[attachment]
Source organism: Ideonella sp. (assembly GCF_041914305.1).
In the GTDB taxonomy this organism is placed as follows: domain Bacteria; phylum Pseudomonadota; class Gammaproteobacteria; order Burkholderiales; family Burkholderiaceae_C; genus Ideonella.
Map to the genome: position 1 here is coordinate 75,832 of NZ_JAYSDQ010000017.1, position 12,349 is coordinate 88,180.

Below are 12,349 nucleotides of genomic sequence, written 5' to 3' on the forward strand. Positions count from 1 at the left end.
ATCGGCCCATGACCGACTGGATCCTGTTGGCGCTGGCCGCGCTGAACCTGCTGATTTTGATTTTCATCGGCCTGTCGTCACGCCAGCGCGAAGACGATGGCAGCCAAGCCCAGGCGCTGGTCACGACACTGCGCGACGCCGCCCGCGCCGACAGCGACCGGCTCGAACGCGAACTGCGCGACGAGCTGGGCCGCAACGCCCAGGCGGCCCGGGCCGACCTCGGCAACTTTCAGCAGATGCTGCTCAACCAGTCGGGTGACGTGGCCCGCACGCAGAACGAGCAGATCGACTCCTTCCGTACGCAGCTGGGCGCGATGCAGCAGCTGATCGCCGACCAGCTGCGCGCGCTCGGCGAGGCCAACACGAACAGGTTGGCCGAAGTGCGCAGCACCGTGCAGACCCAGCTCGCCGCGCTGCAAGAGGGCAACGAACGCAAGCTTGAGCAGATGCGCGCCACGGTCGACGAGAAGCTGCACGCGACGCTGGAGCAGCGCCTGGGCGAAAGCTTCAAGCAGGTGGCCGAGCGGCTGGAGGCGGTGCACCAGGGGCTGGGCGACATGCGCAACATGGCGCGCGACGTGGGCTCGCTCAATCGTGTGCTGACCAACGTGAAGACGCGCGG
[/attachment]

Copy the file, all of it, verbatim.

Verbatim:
Source organism: Ideonella sp. (assembly GCF_041914305.1).
In the GTDB taxonomy this organism is placed as follows: domain Bacteria; phylum Pseudomonadota; class Gammaproteobacteria; order Burkholderiales; family Burkholderiaceae_C; genus Ideonella.
Map to the genome: position 1 here is coordinate 75,832 of NZ_JAYSDQ010000017.1, position 12,349 is coordinate 88,180.

Below are 12,349 nucleotides of genomic sequence, written 5' to 3' on the forward strand. Positions count from 1 at the left end.
ATCGGCCCATGACCGACTGGATCCTGTTGGCGCTGGCCGCGCTGAACCTGCTGATTTTGATTTTCATCGGCCTGTCGTCACGCCAGCGCGAAGACGATGGCAGCCAAGCCCAGGCGCTGGTCACGACACTGCGCGACGCCGCCCGCGCCGACAGCGACCGGCTCGAACGCGAACTGCGCGACGAGCTGGGCCGCAACGCCCAGGCGGCCCGGGCCGACCTCGGCAACTTTCAGCAGATGCTGCTCAACCAGTCGGGTGACGTGGCCCGCACGCAGAACGAGCAGATCGACTCCTTCCGTACGCAGCTGGGCGCGATGCAGCAGCTGATCGCCGACCAGCTGCGCGCGCTCGGCGAGGCCAACACGAACAGGTTGGCCGAAGTGCGCAGCACCGTGCAGACCCAGCTCGCCGCGCTGCAAGAGGGCAACGAACGCAAGCTTGAGCAGATGCGCGCCACGGTCGACGAGAAGCTGCACGCGACGCTGGAGCAGCGCCTGGGCGAAAGCTTCAAGCAGGTGGCCGAGCGGCTGGAGGCGGTGCACCAGGGGCTGGGCGACATGCGCAACATGGCGCGCGACGTGGGCTCGCTCAATCGTGTGCTGACCAACGTGAAGACGCGCGG